1. I want to say that there were a few minor mistakes on the third and fourth graphs that were created but no big deal. Also I think there should be more consistency in your sig figs, and for the non inverting graphs show where zero is at.

      Delete
    2. I think what makes the graph looks like this is because our table was not in the correct order somehow.
      Thanks.

      Delete
  6. The blog is really great but the only issue is that the graph for question 2 and 3 is also hard to read them and I think that because the X-axis in Q2 start from -5 on the right but in Q3 it starts from 5V on the right which makes it really confusing. However, i liked the idea that you measured lots of voltage values to get an accurate results. good job.

    ReplyDelete
    Replies
    1. I thought the problem in question number 2 and 3 is from the data, but what you said make more sense to me. I think you are right.
      Thanks.

      Delete
  7. Other than the two graphs for questions 2 and 3 being a little confusing your blog is really well done and your videos are well done.

    ReplyDelete
    Replies
    1. I think there was something wrong with table which cause that grapgh.
      Thanks.

      Delete
  8. This comment has been removed by the author.

    ReplyDelete
  9. Very well done blog, I quite like the addition of the diagrams for each of the components. Graphs 2.1 and 3.1 are a bit hard to look at, due to how the x-axis was structured.

    ReplyDelete
    Replies
    1. It is the same two questions 2 and 3 that is confusing everybody. As I told the others something wrong with table in my opinion which cause that grapgh.
      Thanks.

      Delete
  10. I tried to compare your blogs with ours, I found that the are mostly similar results between yours and ours, also the graphs were about similar. But you have small mistake in Q# 2 and 3, where the voltage range is -5 to 5 and that mistake make your curves different.
    Good job

    ReplyDelete
    Replies
    1. You are right. Our graph looks different than all others graphs I saw in other blogs.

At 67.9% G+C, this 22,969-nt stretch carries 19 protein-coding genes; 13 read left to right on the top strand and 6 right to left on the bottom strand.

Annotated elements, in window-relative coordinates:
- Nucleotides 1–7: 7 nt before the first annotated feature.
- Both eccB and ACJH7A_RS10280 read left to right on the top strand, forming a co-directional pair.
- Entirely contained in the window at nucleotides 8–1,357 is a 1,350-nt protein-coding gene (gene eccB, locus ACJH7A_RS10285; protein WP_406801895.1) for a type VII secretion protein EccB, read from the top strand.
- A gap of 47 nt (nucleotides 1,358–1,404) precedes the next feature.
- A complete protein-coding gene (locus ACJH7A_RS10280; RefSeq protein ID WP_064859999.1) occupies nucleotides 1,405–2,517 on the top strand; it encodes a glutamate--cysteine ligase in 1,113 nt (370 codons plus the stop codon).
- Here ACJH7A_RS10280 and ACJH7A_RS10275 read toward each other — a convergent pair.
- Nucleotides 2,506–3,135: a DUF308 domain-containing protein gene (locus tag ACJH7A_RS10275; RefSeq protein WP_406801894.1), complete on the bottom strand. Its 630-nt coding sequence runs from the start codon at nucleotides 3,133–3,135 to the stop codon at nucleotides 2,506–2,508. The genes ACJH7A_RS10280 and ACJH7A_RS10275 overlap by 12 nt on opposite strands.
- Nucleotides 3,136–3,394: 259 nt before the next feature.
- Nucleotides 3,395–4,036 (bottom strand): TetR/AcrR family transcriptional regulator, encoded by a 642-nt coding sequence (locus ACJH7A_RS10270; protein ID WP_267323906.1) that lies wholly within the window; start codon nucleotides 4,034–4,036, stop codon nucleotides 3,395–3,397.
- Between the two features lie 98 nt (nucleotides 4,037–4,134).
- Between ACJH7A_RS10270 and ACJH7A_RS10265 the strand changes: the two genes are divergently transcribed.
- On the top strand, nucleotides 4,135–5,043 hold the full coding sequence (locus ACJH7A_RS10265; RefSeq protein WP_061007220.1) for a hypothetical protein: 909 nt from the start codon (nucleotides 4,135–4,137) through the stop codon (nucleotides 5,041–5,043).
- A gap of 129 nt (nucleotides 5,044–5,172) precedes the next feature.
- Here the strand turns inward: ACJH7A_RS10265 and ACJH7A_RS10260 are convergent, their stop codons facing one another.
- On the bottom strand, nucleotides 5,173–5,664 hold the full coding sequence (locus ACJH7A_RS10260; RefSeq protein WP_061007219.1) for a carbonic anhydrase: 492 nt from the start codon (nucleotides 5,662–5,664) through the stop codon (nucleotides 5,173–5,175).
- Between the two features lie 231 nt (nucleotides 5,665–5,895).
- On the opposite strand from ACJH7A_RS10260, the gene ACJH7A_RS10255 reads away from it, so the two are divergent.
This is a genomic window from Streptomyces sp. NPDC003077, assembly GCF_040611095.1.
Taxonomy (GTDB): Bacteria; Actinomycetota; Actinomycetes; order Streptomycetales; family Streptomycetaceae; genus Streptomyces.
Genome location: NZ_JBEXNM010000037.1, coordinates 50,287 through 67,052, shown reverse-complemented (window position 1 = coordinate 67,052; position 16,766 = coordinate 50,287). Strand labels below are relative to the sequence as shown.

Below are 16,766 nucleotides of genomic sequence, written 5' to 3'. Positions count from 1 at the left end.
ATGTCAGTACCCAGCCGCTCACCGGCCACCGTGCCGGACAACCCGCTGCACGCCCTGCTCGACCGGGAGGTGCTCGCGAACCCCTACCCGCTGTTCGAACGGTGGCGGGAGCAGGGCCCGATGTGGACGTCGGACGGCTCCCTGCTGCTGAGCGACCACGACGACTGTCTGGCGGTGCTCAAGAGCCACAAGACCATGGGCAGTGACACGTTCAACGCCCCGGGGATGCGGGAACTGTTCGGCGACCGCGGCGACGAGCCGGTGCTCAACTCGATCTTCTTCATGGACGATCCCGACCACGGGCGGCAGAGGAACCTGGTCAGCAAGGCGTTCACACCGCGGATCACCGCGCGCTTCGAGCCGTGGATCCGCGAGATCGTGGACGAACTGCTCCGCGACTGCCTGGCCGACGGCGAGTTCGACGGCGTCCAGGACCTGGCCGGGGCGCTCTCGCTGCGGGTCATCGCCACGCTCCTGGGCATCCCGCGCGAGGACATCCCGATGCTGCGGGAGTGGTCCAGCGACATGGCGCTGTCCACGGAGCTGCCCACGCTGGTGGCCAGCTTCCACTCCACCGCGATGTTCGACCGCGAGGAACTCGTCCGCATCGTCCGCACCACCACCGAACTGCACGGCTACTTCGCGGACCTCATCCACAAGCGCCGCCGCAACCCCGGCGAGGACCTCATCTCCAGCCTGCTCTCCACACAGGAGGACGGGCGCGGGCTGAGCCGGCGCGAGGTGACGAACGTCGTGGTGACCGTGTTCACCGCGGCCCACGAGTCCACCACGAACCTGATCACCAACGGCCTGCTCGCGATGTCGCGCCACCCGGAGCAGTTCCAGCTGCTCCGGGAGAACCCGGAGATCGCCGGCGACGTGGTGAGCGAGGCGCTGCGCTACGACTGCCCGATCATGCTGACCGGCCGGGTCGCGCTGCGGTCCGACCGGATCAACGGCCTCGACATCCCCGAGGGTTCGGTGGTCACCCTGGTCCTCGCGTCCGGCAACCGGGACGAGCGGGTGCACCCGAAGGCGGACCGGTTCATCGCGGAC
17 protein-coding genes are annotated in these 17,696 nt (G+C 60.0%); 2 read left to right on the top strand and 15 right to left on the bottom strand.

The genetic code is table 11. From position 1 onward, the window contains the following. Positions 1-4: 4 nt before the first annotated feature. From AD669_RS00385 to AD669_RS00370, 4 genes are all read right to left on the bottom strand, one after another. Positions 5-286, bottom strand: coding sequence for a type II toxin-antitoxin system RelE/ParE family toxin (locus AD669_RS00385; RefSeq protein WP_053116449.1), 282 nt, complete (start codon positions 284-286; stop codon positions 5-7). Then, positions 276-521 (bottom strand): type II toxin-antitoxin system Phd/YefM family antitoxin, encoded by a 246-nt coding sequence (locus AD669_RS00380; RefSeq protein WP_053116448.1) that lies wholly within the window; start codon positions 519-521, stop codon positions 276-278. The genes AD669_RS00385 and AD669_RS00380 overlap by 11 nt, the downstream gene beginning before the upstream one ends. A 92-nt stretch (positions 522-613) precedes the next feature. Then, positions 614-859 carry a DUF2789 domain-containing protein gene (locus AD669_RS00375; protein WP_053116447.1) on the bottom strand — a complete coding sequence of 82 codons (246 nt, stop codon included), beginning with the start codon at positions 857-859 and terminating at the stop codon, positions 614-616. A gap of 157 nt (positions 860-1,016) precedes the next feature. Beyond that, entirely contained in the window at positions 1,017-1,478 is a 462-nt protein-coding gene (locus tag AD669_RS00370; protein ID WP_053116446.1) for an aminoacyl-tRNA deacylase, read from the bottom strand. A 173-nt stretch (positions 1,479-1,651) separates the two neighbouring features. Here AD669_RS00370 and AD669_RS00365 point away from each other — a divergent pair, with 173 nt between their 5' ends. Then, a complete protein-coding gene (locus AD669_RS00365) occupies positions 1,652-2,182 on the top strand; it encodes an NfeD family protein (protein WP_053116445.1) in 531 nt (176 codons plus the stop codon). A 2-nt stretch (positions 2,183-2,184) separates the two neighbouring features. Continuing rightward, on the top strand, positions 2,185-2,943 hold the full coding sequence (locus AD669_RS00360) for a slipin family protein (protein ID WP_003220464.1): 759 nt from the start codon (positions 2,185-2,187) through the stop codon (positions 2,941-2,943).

Thanks

      Delete
  11. For your diagrams in the beginning I really like that your guys included every number on all of the points, it does make it easier to understand. Your explanations sound good, even the temperature sensor ones were it was difficult to answer because of the lack on a sensor.

    ReplyDelete
  12. Well done! Don't forget to add a circuit drawing on problem 3 of the LED + Relay section

    ReplyDelete
  13. As Alec mentioned, your graph for 2 and 3 is somewhat hard to read. The typical graph for an op-amp has Vin on the x axis and Vout on the y axis. I suppose it doesn't necassarily take away from the data, but it would be interesting (not to mention nearly symmetrical) to switch your axes.

    ReplyDelete
    Replies
    1. You are right. It is confusing for everybody, and almost all of the comments were about 2 and 3.

      Delete
  14. Very good blog this week guys! I like how you approximated the graph as close as you could to zero in order to acquire better data. The videos are very easy to understand and the setup looks very clean. The only thing is changing the x,y coordinates for your op-amp other than that great job.

    ReplyDelete
  15. for number one it took us an extra value to reach max Vout compared to you guys reaching it right away, why do you think this was? also for number 2 we had very similar values for Vout in comparison to Vin but i was wondering how you came up with the calculated Vout values? other than this we had very similar explanations for the rest of the questions. good job.

    ReplyDelete
    Replies
    1. You might have take more values between 0.05 and -0.5 which was the extra values to reach the maximum Vout. All what we did to calculate the calculated Vout values is entering the equation in Excel and it doest for every row.
      Thanks.

      Delete
  16. #2 plots look wrong. I wonder if your OPAMP was functioning properly.

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  17. For number 3 im a little confused what equation you used for calulating your theoretical Vout. Why is it 6x your Vin?

    ReplyDelete